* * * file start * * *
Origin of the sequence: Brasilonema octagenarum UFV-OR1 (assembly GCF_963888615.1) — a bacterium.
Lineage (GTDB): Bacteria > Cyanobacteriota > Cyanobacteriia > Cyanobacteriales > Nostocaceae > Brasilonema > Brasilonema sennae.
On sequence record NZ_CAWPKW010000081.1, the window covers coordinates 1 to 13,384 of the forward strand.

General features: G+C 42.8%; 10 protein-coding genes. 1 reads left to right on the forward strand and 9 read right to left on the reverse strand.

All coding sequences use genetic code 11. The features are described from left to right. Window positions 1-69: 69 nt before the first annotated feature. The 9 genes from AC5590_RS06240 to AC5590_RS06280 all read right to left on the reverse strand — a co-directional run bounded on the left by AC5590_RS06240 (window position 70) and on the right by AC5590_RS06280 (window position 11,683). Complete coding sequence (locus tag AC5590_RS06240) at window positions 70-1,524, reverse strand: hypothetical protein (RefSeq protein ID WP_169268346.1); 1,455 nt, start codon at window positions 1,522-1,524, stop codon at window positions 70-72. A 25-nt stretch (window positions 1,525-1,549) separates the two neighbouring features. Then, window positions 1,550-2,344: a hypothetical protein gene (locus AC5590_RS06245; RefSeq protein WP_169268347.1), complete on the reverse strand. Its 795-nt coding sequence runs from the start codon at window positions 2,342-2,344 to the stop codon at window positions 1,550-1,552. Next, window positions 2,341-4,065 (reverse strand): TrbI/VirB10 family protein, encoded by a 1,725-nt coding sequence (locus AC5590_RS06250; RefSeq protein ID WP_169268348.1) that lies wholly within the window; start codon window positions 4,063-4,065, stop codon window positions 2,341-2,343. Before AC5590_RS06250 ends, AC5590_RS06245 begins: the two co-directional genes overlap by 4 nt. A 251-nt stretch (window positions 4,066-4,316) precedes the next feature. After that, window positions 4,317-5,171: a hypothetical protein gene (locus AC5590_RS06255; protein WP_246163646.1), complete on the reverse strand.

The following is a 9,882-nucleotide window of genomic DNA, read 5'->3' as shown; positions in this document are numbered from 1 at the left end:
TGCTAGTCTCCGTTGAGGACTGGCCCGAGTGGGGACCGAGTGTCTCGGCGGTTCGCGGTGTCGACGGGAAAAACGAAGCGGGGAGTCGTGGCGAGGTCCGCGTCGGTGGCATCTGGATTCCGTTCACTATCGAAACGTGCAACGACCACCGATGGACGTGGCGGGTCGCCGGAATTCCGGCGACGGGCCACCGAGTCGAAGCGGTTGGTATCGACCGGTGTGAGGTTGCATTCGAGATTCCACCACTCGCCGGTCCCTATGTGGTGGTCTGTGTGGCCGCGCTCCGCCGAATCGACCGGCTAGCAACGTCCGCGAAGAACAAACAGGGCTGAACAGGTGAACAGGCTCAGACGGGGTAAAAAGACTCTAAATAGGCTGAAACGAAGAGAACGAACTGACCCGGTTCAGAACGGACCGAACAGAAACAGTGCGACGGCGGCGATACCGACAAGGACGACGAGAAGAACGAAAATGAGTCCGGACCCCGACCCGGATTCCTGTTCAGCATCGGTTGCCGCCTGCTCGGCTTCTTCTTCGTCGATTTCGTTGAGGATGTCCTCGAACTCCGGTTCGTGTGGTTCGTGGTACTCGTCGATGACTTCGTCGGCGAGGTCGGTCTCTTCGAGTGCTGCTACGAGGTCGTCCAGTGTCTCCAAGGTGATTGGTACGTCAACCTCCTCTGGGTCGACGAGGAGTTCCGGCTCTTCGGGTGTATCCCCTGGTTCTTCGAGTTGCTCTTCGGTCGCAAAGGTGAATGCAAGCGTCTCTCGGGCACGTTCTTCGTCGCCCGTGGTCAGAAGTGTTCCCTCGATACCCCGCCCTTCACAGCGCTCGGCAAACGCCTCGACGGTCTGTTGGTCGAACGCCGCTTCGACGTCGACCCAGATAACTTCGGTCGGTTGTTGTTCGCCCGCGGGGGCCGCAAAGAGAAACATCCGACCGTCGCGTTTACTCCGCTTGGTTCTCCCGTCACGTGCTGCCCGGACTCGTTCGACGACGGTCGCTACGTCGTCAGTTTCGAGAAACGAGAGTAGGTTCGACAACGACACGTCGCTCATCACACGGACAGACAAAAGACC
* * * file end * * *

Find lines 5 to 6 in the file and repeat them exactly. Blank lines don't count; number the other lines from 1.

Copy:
All coding sequences use genetic code 11. The features are described from left to right. Window positions 1-69: 69 nt before the first annotated feature. The 9 genes from AC5590_RS06240 to AC5590_RS06280 all read right to left on the reverse strand — a co-directional run bounded on the left by AC5590_RS06240 (window position 70) and on the right by AC5590_RS06280 (window position 11,683). Complete coding sequence (locus tag AC5590_RS06240) at window positions 70-1,524, reverse strand: hypothetical protein (RefSeq protein ID WP_169268346.1); 1,455 nt, start codon at window positions 1,522-1,524, stop codon at window positions 70-72. A 25-nt stretch (window positions 1,525-1,549) separates the two neighbouring features. Then, window positions 1,550-2,344: a hypothetical protein gene (locus AC5590_RS06245; RefSeq protein WP_169268347.1), complete on the reverse strand. Its 795-nt coding sequence runs from the start codon at window positions 2,342-2,344 to the stop codon at window positions 1,550-1,552. Next, window positions 2,341-4,065 (reverse strand): TrbI/VirB10 family protein, encoded by a 1,725-nt coding sequence (locus AC5590_RS06250; RefSeq protein ID WP_169268348.1) that lies wholly within the window; start codon window positions 4,063-4,065, stop codon window positions 2,341-2,343. Before AC5590_RS06250 ends, AC5590_RS06245 begins: the two co-directional genes overlap by 4 nt. A 251-nt stretch (window positions 4,066-4,316) precedes the next feature. After that, window positions 4,317-5,171: a hypothetical protein gene (locus AC5590_RS06255; protein WP_246163646.1), complete on the reverse strand.

The following is a 9,882-nucleotide window of genomic DNA, read 5'->3' as shown; positions in this document are numbered from 1 at the left end: